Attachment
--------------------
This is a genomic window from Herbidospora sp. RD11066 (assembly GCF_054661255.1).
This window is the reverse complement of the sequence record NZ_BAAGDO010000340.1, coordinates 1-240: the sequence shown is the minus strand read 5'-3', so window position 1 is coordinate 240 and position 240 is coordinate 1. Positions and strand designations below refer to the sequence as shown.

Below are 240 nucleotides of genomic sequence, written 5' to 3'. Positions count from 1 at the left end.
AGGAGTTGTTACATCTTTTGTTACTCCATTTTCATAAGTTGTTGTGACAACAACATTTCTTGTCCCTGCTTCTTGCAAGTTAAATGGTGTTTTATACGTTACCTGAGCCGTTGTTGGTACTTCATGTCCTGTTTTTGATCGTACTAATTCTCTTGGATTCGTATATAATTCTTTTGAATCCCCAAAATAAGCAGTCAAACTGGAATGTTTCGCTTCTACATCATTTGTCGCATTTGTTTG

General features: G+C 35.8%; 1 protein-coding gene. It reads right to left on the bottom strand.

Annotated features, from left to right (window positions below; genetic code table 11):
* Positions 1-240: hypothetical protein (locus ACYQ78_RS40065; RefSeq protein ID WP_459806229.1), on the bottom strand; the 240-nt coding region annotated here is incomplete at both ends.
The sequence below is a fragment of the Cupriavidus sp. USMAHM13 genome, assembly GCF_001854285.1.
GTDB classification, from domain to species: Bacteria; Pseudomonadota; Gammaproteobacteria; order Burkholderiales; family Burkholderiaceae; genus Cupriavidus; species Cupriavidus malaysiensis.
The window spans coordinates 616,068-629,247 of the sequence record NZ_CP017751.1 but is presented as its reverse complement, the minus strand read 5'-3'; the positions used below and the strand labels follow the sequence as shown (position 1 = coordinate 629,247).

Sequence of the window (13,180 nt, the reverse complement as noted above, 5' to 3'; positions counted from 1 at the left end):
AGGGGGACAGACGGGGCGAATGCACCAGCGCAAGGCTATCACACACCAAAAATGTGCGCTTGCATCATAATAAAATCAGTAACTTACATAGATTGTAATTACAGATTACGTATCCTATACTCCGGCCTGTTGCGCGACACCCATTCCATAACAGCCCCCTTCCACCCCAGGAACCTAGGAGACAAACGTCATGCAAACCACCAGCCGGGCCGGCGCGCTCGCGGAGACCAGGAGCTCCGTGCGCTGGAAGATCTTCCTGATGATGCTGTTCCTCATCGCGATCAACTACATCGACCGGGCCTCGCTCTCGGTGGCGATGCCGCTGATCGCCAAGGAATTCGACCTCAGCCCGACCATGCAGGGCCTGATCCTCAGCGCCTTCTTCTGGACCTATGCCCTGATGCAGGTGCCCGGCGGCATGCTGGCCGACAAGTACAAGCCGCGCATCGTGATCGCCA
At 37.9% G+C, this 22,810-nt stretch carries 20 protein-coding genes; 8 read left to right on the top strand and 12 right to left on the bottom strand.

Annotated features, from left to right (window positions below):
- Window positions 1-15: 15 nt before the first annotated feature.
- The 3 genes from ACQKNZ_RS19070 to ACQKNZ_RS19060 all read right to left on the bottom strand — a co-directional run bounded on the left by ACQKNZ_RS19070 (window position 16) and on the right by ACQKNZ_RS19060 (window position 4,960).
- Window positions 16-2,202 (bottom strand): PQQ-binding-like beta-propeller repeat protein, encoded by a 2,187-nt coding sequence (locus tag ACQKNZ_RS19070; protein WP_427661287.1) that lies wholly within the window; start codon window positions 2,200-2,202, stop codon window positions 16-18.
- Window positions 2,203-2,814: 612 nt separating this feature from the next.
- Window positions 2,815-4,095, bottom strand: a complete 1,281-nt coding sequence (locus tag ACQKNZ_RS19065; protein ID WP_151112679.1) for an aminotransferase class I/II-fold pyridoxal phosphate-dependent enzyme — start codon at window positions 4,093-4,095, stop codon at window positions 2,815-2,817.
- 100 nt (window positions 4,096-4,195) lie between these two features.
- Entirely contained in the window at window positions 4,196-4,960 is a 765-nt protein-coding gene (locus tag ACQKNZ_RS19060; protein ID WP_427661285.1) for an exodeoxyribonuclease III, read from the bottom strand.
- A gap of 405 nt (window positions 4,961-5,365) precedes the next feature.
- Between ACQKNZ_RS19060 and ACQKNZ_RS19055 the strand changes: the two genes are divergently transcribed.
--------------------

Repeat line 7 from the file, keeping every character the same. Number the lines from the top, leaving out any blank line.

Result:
* Positions 1-240: hypothetical protein (locus ACYQ78_RS40065; RefSeq protein ID WP_459806229.1), on the bottom strand; the 240-nt coding region annotated here is incomplete at both ends.